Bathurst Island. Melville Island and the seas that surround them are the home of our TIWI people.
Before the time of modern transport the TIWI people were very isolated and knew very little of other worlds. As a result TIWI Culture developed independently from that on the mainland and reflected the world as we knew it the lands. shoals. reefs. sand bars and the sea to the distant horizon.
THE ISLANDS ARE FORMED
... and then MUDANGKALA the old blindwoman arose from the ground carrying three babies in her arms. As she crawled in darkness across the featureless, landscape, sea water followed and filled the imprints made by her body. Eventually pools became one and formed a channel. The old woman continued her journey overland and once again the moulded earth filled with the flow of water.
Before she left, MUDANGKALA covered the islands she had created with plants and filled the land and sea with living creatures. Finally the land was prepared for her children and for the generation of TIWI who followed.
The rising seas, so significantly woven into the legend of MUDANGKALA approached their present level only 7000 years before present. In the centuries prior to this the Coast was up to 300km seaward of the current coastline and the island formed part of mainland Australia. There is some evidence to suggest the seas are continuing to rise. The highest point on the Tiwi Islands is a little over 200 metres above sea level.
Our first record of contact was with Dutch sailors, under the command of Commander Maarten van Delft who took three ships into Shark Bay on Melville Island and landed on 30 April 1705. The Commander records that our people were vigorous in inviting these intruders to leave. We had earlier seen the ships of another Dutch navigator Pieter Pietersz in June 1636 but these ships did not land on our Islands, although they sailed close in shore and anchored in our north coast bays.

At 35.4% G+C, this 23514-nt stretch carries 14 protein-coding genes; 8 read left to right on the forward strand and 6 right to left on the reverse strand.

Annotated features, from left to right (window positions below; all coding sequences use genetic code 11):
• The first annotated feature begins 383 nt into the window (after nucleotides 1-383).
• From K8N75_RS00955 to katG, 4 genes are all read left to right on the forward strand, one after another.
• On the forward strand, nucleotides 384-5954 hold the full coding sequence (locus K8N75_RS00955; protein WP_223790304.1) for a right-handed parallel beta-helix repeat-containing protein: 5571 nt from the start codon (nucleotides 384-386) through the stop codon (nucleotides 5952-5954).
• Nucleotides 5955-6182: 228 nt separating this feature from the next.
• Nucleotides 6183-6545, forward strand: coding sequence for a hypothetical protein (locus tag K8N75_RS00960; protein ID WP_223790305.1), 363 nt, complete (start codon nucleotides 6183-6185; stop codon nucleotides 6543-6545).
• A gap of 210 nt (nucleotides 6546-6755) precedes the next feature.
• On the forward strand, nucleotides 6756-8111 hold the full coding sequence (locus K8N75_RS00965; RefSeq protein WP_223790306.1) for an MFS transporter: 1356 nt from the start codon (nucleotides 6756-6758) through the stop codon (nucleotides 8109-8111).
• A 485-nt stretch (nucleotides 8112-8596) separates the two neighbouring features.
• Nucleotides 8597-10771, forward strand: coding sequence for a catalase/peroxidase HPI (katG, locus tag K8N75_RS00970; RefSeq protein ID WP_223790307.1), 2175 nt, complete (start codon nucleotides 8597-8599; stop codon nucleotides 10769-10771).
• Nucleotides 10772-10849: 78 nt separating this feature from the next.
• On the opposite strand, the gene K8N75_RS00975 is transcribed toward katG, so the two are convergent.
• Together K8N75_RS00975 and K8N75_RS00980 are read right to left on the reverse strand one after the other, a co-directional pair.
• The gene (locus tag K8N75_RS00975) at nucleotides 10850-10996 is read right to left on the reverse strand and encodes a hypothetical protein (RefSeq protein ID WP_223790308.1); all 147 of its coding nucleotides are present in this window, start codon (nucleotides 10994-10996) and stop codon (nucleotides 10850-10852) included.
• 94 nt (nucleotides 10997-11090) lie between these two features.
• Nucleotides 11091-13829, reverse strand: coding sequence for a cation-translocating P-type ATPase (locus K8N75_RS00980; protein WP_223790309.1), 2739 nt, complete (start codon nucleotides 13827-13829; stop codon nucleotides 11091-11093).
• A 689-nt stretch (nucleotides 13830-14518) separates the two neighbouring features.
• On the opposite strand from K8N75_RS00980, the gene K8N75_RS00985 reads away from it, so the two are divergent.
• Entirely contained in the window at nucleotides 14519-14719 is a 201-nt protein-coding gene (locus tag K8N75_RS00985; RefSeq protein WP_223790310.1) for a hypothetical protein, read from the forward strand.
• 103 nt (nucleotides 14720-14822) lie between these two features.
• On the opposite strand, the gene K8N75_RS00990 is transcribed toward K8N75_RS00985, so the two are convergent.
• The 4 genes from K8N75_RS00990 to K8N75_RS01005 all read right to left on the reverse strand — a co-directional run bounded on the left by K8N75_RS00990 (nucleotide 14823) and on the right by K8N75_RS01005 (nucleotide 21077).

|Form more information read:
Tiwi Meet the Dutch:
The First European Contacts
(PDF - 1.5mb)
It was not until May 1818 that Captain Philip Parker King from Sydney mapped our Islands and gave them the names they have today. In 1824 British soldiers established a military post at Fort Dundas near Pirlangimpi (For more information about the fort Dundas and recent research click here). The soldiers left in 1829 noting the proud independence of the Tiwi and their prowess as warriors. The remains of the Fort can be seen adjacent to the community airfield.
Buffalo shooters came to our Islands in 1895, the buffalo having been introduced by the British soldiers in 1824. Shortly afterwards Francis Xavier Gsell established the Roman Catholic Mission at Ngiui in 1911, and this continues to the present day.
More about Tiwi history and culture can be found here at the Tiwi Art Network web site.